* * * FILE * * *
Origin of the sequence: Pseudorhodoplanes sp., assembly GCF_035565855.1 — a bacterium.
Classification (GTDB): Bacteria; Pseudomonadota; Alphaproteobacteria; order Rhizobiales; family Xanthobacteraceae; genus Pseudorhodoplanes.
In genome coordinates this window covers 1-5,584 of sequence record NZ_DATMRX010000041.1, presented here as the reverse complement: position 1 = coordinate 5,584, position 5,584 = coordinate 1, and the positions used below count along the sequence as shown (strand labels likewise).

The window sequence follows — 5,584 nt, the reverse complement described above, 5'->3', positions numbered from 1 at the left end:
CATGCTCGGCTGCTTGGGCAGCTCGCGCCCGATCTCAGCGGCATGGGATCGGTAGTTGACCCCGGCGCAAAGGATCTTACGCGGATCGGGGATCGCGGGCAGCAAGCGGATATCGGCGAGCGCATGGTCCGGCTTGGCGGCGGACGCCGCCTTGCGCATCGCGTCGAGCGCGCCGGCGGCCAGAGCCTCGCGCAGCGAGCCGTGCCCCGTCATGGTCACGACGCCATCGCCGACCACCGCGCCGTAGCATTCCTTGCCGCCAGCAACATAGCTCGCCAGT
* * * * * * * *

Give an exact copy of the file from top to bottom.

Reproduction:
Origin of the sequence: Pseudorhodoplanes sp., assembly GCF_035565855.1 — a bacterium.
Classification (GTDB): Bacteria; Pseudomonadota; Alphaproteobacteria; order Rhizobiales; family Xanthobacteraceae; genus Pseudorhodoplanes.
In genome coordinates this window covers 1-5,584 of sequence record NZ_DATMRX010000041.1, presented here as the reverse complement: position 1 = coordinate 5,584, position 5,584 = coordinate 1, and the positions used below count along the sequence as shown (strand labels likewise).

The window sequence follows — 5,584 nt, the reverse complement described above, 5'->3', positions numbered from 1 at the left end:
CATGCTCGGCTGCTTGGGCAGCTCGCGCCCGATCTCAGCGGCATGGGATCGGTAGTTGACCCCGGCGCAAAGGATCTTACGCGGATCGGGGATCGCGGGCAGCAAGCGGATATCGGCGAGCGCATGGTCCGGCTTGGCGGCGGACGCCGCCTTGCGCATCGCGTCGAGCGCGCCGGCGGCCAGAGCCTCGCGCAGCGAGCCGTGCCCCGTCATGGTCACGACGCCATCGCCGACCACCGCGCCGTAGCATTCCTTGCCGCCAGCAACATAGCTCGCCAGT